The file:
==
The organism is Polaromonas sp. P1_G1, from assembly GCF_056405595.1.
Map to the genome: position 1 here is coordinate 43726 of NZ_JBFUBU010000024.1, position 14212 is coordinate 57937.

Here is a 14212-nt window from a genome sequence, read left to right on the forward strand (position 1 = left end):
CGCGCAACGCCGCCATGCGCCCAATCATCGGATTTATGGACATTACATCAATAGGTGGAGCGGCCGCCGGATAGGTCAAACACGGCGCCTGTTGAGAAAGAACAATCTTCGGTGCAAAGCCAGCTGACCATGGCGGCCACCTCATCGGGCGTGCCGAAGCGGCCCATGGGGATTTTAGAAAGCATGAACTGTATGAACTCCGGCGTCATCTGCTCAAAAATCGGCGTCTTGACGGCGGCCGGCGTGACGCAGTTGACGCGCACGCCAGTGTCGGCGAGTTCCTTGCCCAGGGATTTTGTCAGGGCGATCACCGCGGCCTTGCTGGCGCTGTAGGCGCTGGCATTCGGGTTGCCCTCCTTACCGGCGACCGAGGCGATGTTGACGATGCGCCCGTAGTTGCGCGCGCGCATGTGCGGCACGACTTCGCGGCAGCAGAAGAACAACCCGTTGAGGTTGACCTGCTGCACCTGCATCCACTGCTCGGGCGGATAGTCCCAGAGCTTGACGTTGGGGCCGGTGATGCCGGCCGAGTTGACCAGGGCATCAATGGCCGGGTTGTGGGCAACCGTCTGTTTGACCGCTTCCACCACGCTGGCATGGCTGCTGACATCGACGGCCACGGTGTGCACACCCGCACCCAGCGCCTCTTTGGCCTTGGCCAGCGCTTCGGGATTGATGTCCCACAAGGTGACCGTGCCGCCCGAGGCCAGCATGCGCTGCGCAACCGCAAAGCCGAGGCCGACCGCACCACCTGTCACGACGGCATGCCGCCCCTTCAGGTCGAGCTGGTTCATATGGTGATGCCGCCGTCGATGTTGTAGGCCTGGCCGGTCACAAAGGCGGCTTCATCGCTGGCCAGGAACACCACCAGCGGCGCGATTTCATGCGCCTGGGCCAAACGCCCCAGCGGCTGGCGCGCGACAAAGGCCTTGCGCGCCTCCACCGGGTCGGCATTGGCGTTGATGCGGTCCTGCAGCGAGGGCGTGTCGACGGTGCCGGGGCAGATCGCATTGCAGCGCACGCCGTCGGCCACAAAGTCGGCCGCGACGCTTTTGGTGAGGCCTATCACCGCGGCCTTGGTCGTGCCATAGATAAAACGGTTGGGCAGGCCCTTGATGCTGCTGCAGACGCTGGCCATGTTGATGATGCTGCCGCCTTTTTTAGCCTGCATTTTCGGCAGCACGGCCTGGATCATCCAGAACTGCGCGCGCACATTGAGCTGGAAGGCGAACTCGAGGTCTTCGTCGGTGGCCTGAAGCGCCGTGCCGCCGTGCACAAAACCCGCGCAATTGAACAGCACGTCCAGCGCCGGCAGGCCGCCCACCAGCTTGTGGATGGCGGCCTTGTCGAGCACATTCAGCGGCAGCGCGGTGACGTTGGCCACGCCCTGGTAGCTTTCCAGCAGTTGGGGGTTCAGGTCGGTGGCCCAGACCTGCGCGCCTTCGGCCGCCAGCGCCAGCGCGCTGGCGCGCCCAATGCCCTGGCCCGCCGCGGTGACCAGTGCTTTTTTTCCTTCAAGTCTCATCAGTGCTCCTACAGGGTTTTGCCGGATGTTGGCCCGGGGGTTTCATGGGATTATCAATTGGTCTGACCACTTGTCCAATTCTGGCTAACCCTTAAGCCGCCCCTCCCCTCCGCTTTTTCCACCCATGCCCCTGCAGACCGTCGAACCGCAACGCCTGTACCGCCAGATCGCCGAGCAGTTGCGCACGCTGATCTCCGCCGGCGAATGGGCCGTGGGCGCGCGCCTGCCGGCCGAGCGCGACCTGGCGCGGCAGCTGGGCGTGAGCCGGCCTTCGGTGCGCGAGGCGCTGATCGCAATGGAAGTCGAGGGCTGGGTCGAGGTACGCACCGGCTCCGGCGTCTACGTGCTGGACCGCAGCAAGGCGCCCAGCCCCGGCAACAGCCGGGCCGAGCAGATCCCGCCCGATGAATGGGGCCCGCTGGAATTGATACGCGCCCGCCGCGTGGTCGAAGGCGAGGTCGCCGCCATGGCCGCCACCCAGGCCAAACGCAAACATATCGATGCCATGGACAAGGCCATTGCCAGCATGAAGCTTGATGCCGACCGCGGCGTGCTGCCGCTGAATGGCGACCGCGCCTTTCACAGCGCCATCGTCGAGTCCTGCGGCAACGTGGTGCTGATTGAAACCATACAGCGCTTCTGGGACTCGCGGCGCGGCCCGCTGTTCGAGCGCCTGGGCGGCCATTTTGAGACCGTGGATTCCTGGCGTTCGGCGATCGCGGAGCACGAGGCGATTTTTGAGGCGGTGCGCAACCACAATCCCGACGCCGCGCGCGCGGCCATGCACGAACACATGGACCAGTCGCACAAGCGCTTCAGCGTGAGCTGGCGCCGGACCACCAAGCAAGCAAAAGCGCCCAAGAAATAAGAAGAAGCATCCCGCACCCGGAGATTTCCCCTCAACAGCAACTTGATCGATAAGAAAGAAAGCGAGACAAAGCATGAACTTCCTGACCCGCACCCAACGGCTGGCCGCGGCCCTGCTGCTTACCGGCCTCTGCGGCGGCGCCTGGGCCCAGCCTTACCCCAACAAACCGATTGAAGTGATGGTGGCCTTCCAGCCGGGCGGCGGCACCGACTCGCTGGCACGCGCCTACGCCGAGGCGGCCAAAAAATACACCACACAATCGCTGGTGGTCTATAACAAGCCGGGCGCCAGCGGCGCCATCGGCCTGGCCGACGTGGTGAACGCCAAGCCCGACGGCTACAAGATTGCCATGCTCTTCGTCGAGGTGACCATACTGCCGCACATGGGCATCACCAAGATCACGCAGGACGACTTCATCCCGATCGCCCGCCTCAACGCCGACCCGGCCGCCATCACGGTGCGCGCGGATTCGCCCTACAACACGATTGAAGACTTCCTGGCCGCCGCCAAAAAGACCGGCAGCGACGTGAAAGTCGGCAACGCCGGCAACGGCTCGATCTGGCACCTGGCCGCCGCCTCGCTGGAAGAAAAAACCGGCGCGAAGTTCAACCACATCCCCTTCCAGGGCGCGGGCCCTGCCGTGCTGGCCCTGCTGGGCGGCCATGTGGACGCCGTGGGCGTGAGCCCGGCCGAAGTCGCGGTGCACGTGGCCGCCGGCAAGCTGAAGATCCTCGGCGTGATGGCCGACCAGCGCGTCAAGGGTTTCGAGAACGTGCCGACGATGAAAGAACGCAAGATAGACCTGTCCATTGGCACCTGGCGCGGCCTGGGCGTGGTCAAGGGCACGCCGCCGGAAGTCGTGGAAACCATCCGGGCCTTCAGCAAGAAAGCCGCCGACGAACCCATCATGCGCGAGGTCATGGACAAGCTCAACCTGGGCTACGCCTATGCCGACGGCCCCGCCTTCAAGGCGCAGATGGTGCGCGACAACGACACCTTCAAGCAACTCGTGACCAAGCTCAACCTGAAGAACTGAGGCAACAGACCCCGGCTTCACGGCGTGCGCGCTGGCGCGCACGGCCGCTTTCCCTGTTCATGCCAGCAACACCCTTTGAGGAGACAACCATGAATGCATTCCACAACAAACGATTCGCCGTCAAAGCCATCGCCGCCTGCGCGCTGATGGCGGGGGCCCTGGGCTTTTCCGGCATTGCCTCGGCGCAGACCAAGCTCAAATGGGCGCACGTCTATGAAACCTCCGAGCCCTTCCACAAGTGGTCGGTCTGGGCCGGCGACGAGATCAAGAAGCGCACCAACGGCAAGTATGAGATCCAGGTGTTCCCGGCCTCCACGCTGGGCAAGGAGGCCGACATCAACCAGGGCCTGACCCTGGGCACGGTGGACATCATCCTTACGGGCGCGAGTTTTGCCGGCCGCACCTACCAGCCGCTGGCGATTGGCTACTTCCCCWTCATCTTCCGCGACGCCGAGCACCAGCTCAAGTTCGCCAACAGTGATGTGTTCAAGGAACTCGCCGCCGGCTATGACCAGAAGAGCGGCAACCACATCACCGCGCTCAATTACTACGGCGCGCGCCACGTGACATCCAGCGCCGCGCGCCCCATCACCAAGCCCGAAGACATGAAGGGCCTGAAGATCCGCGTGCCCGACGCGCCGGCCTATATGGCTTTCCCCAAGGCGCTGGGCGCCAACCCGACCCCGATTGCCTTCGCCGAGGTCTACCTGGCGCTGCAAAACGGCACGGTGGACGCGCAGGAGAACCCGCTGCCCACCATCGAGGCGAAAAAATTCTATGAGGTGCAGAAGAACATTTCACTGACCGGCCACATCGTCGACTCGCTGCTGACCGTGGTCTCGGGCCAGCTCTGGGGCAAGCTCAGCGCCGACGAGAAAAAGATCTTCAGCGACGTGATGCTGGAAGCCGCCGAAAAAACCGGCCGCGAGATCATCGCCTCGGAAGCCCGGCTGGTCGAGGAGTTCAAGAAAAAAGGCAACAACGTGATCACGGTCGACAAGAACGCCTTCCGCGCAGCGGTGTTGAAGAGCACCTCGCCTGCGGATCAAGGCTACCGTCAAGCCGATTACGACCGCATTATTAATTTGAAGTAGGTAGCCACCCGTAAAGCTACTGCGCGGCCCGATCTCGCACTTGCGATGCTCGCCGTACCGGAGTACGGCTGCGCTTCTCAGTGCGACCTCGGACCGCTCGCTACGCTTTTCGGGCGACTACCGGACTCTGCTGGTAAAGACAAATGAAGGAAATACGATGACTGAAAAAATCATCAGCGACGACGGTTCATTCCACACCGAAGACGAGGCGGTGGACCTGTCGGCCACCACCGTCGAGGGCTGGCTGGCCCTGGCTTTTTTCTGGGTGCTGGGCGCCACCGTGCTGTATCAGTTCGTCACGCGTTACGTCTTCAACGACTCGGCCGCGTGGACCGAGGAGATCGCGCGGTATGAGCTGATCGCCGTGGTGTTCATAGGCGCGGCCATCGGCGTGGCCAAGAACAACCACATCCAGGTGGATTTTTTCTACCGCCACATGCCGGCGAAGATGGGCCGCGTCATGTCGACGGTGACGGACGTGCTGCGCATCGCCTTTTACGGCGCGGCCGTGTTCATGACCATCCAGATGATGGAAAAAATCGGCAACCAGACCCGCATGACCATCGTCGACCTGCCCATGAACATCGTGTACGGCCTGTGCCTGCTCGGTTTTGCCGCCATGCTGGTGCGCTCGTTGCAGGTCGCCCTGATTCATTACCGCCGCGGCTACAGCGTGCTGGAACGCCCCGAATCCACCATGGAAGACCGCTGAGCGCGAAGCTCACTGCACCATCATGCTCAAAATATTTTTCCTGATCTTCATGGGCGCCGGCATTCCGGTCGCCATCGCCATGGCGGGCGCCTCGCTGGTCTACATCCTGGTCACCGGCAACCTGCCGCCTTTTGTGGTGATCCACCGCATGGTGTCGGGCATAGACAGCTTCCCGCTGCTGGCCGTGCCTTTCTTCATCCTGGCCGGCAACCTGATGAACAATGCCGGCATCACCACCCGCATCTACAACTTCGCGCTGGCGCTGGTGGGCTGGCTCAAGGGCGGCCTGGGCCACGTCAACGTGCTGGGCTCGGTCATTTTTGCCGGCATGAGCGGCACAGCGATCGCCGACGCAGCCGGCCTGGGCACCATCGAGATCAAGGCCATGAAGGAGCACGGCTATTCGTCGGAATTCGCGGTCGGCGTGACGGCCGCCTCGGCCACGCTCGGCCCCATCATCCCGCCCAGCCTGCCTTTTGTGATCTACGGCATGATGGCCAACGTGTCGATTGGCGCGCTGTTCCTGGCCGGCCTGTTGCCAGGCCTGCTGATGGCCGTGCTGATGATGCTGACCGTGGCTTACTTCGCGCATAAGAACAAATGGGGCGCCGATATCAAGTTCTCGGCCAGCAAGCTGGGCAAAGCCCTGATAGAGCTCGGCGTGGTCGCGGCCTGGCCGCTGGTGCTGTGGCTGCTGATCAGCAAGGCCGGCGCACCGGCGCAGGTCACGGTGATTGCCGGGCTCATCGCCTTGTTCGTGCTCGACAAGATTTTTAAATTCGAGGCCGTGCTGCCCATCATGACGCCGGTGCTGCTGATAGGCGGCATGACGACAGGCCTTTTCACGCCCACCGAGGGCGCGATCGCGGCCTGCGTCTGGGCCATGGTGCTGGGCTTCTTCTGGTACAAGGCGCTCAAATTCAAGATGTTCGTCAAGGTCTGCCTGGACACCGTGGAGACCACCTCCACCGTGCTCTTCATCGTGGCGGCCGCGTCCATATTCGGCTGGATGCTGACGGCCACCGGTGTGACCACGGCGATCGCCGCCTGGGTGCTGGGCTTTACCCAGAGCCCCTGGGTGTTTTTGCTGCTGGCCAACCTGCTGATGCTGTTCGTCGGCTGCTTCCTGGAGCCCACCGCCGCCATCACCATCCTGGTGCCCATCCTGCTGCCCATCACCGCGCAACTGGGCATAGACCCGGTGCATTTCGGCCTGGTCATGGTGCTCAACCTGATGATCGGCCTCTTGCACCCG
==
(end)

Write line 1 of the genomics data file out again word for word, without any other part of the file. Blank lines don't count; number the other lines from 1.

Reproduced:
The organism is Polaromonas sp. P1_G1, from assembly GCF_056405595.1.